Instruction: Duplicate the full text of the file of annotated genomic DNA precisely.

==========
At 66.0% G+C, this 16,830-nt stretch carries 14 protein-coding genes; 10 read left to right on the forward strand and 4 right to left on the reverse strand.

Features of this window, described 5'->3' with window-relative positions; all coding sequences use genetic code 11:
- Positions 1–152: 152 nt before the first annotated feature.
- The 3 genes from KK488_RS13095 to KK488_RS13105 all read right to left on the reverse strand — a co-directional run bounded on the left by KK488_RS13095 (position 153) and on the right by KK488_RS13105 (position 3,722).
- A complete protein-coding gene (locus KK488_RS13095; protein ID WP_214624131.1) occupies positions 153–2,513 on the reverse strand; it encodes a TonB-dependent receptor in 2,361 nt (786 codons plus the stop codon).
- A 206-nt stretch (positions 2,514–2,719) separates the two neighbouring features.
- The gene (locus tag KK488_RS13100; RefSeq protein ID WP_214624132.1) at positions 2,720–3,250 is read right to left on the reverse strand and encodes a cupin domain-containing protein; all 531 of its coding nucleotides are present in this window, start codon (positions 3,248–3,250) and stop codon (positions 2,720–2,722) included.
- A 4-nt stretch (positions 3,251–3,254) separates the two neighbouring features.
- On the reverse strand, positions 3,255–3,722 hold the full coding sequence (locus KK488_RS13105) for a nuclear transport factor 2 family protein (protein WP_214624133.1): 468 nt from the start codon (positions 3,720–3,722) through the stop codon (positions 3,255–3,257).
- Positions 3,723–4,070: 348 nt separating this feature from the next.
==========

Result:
At 66.0% G+C, this 16,830-nt stretch carries 14 protein-coding genes; 10 read left to right on the forward strand and 4 right to left on the reverse strand.

Features of this window, described 5'->3' with window-relative positions; all coding sequences use genetic code 11:
- Positions 1–152: 152 nt before the first annotated feature.
- The 3 genes from KK488_RS13095 to KK488_RS13105 all read right to left on the reverse strand — a co-directional run bounded on the left by KK488_RS13095 (position 153) and on the right by KK488_RS13105 (position 3,722).
- A complete protein-coding gene (locus KK488_RS13095; protein ID WP_214624131.1) occupies positions 153–2,513 on the reverse strand; it encodes a TonB-dependent receptor in 2,361 nt (786 codons plus the stop codon).
- A 206-nt stretch (positions 2,514–2,719) separates the two neighbouring features.
- The gene (locus tag KK488_RS13100; RefSeq protein ID WP_214624132.1) at positions 2,720–3,250 is read right to left on the reverse strand and encodes a cupin domain-containing protein; all 531 of its coding nucleotides are present in this window, start codon (positions 3,248–3,250) and stop codon (positions 2,720–2,722) included.
- A 4-nt stretch (positions 3,251–3,254) separates the two neighbouring features.
- On the reverse strand, positions 3,255–3,722 hold the full coding sequence (locus KK488_RS13105) for a nuclear transport factor 2 family protein (protein WP_214624133.1): 468 nt from the start codon (positions 3,720–3,722) through the stop codon (positions 3,255–3,257).
- Positions 3,723–4,070: 348 nt separating this feature from the next.